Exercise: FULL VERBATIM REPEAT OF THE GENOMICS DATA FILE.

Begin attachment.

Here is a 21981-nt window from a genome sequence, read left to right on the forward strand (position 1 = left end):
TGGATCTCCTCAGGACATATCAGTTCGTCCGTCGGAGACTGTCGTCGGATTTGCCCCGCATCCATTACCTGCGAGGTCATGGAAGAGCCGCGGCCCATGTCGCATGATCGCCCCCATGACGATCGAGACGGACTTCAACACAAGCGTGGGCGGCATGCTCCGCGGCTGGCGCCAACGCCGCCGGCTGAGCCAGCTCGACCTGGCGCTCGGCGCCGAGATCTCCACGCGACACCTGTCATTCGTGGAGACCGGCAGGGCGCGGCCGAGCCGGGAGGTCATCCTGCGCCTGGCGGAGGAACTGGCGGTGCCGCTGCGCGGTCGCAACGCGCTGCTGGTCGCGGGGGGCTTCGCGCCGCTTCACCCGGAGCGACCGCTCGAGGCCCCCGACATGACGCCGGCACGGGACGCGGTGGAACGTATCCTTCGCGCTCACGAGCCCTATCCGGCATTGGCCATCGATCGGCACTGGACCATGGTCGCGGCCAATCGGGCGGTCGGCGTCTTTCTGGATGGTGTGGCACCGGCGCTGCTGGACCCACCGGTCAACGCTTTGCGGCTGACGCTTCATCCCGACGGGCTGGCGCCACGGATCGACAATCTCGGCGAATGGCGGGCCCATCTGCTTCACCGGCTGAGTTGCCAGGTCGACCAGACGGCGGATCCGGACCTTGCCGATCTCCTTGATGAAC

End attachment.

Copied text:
Here is a 21981-nt window from a genome sequence, read left to right on the forward strand (position 1 = left end):
TGGATCTCCTCAGGACATATCAGTTCGTCCGTCGGAGACTGTCGTCGGATTTGCCCCGCATCCATTACCTGCGAGGTCATGGAAGAGCCGCGGCCCATGTCGCATGATCGCCCCCATGACGATCGAGACGGACTTCAACACAAGCGTGGGCGGCATGCTCCGCGGCTGGCGCCAACGCCGCCGGCTGAGCCAGCTCGACCTGGCGCTCGGCGCCGAGATCTCCACGCGACACCTGTCATTCGTGGAGACCGGCAGGGCGCGGCCGAGCCGGGAGGTCATCCTGCGCCTGGCGGAGGAACTGGCGGTGCCGCTGCGCGGTCGCAACGCGCTGCTGGTCGCGGGGGGCTTCGCGCCGCTTCACCCGGAGCGACCGCTCGAGGCCCCCGACATGACGCCGGCACGGGACGCGGTGGAACGTATCCTTCGCGCTCACGAGCCCTATCCGGCATTGGCCATCGATCGGCACTGGACCATGGTCGCGGCCAATCGGGCGGTCGGCGTCTTTCTGGATGGTGTGGCACCGGCGCTGCTGGACCCACCGGTCAACGCTTTGCGGCTGACGCTTCATCCCGACGGGCTGGCGCCACGGATCGACAATCTCGGCGAATGGCGGGCCCATCTGCTTCACCGGCTGAGTTGCCAGGTCGACCAGACGGCGGATCCGGACCTTGCCGATCTCCTTGATGAAC